Unmasking the Crimes of the Powerful:
Edited by Steve Tombs and Dave Whyte (Peter Lang, £23.77)
but nevertheless tight-knit collection of articles grouped under the heading
of state and corporate crime. This is a tricky subject, since it is states
that positively ‘make’ the laws and prosecute the ‘criminals’,
following their dedication to economic growth and profit-making.
Therefore, a problem is created regarding power and its relation to knowledge.
Tombs and Whyte show that political economy is probably the best tool
in such a trade-off. In particular, they advocate a Marxist approach as
most effective, in the tradition of Antonio Gramsci.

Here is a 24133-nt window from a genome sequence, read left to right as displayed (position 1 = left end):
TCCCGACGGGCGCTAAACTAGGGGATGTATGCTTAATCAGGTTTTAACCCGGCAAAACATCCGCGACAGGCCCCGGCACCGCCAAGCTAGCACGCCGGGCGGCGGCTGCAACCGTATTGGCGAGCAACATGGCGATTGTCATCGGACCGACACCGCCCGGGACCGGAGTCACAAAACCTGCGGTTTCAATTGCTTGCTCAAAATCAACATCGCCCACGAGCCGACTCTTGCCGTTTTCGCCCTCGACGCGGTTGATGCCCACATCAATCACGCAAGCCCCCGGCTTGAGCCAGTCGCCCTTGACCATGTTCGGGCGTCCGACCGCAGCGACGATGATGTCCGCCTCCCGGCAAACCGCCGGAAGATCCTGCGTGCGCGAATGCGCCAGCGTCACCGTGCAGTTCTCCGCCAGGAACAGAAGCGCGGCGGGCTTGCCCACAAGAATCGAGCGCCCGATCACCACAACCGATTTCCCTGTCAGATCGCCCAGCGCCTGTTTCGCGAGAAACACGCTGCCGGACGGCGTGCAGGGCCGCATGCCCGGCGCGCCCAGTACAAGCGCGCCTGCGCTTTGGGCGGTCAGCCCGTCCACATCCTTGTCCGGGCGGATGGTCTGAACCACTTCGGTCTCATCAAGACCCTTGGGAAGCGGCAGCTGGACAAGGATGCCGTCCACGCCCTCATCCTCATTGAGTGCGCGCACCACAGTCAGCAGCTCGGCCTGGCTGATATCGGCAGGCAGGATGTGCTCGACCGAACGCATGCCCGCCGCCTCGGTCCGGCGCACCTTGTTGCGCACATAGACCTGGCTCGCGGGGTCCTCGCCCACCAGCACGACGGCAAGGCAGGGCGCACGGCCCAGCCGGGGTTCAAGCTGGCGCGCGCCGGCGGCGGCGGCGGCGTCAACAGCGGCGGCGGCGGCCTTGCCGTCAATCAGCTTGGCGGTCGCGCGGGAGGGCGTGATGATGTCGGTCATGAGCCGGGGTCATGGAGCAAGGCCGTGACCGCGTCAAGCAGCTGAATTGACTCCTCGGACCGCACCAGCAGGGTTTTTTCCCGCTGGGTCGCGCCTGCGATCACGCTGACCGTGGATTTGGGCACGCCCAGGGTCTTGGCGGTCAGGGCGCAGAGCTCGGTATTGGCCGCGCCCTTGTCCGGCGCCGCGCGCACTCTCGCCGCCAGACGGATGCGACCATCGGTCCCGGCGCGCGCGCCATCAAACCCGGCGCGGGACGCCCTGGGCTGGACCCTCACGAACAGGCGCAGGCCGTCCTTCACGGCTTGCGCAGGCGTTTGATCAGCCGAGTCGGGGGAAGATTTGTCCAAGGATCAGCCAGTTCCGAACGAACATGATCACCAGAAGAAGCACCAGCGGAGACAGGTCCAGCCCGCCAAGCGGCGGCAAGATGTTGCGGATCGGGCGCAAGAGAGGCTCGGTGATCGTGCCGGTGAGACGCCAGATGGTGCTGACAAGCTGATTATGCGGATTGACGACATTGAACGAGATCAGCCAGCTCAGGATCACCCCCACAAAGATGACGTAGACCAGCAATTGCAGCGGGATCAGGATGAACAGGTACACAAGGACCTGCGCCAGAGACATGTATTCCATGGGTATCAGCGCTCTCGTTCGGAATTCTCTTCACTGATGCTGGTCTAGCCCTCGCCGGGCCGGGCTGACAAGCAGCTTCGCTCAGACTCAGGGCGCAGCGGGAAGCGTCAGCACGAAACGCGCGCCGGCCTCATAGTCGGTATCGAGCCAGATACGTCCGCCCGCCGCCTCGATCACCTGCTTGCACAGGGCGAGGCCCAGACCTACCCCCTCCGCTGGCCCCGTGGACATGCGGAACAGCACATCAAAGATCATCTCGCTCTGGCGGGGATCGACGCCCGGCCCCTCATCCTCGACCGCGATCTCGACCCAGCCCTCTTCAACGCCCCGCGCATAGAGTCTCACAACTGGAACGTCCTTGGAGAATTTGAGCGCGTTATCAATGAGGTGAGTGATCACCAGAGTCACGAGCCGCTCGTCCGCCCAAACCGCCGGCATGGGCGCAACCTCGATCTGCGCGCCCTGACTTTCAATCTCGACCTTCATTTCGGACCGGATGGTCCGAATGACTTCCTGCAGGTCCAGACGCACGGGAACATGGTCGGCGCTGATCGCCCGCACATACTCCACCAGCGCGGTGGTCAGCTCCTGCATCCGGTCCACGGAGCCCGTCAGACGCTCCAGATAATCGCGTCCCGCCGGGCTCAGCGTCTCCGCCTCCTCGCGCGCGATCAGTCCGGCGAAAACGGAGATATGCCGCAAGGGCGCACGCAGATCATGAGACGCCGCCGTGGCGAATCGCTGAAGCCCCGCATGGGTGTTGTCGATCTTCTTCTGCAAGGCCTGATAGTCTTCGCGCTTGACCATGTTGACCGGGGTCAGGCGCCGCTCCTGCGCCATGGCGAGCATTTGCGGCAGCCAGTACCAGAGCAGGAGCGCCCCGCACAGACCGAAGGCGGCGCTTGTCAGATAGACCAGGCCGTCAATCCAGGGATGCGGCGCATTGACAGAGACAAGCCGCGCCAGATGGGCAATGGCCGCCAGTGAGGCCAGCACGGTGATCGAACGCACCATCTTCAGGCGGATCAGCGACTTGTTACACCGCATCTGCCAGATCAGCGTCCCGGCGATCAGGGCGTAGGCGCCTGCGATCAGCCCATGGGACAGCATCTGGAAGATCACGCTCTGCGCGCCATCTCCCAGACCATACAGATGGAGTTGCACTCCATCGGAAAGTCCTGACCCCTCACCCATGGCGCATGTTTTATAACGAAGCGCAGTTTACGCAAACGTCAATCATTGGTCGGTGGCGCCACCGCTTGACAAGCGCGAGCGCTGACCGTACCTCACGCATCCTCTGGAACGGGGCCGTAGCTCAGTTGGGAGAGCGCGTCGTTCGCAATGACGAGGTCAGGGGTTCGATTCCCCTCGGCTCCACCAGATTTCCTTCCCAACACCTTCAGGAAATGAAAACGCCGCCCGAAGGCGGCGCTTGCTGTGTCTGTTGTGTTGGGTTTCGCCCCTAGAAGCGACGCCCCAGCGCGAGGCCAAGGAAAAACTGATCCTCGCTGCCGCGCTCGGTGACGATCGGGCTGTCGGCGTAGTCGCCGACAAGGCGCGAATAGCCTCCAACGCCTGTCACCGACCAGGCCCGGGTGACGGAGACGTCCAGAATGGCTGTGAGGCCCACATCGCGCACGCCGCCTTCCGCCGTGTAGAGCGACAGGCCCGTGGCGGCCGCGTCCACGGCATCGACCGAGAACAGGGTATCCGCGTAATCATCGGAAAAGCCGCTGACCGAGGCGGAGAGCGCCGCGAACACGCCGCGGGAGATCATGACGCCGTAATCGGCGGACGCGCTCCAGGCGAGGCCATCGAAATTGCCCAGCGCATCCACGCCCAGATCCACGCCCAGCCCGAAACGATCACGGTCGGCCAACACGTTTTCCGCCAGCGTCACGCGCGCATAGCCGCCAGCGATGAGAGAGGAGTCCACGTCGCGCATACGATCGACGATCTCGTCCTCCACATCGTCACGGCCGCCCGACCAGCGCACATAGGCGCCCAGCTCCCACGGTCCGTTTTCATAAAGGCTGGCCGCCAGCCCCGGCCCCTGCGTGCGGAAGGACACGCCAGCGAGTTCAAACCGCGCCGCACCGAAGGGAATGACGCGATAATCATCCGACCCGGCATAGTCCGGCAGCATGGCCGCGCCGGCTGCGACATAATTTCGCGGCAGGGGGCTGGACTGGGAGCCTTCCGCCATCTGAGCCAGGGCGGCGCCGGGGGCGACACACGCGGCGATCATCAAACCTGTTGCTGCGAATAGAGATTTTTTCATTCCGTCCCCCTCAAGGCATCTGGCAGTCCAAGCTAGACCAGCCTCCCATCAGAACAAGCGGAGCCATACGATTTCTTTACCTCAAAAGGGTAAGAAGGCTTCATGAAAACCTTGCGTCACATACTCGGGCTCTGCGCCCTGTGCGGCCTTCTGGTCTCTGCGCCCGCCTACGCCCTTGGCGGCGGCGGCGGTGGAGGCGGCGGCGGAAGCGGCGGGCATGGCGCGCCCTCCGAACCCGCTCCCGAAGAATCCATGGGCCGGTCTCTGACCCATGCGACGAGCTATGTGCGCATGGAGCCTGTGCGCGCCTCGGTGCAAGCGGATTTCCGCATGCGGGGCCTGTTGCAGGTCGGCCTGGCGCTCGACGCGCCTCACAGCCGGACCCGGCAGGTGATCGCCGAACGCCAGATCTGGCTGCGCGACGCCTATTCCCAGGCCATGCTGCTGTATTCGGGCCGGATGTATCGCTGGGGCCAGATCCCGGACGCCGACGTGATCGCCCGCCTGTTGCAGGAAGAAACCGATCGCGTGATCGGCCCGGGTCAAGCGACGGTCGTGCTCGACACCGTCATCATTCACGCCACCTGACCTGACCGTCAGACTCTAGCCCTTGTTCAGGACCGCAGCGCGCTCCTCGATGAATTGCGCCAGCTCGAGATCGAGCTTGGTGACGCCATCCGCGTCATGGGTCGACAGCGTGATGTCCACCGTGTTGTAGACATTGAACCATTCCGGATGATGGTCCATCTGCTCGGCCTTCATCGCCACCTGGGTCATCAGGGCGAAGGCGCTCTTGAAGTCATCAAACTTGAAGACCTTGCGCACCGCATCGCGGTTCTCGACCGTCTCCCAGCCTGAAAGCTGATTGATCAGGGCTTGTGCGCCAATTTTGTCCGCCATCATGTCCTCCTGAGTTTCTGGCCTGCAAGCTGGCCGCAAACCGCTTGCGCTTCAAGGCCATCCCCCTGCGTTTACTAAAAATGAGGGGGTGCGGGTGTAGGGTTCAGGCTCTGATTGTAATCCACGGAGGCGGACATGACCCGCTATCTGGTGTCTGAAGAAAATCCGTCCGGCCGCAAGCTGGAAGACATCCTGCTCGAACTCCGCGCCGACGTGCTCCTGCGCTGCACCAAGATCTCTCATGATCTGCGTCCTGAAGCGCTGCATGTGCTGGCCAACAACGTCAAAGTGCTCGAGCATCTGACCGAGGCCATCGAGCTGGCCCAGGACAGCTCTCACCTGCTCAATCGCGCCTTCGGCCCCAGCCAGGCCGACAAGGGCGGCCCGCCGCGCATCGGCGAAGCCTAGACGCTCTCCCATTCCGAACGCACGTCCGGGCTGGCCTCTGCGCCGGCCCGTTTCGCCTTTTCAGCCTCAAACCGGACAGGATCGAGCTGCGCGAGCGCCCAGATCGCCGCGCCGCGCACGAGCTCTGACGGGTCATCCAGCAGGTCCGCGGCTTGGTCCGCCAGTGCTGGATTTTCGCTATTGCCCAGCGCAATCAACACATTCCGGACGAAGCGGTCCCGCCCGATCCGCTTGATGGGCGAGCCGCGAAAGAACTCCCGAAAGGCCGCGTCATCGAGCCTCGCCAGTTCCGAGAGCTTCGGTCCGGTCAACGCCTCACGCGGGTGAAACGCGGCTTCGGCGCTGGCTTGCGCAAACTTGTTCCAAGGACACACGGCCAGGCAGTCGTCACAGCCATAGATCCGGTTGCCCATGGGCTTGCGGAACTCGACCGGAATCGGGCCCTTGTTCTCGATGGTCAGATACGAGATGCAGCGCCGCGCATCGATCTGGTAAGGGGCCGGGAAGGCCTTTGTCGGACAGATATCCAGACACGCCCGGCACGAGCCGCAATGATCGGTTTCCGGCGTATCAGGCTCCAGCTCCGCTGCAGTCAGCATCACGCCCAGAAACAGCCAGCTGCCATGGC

Contributors provide excellent work on outrageous - but apparently prevalent
- instances of corporate and/or state behaviours across a wide variety
of areas: prisoner abuse, censorship in policy research and support for
repressive regimes, to name just a few. Roy Coleman’s CCTV Surveillance,
Power, and Social Order examines the extensive dumping of Big Brother
technology on Liverpool.
Although sometimes technical, this book is still readable and has something
to offer lay readers and activists as well as researchers. For those willing
to tough it out there is a firm grounding and a solid case for the value
of research in exposing what in human (if not legal) terms is criminal
behaviour by the governing classes.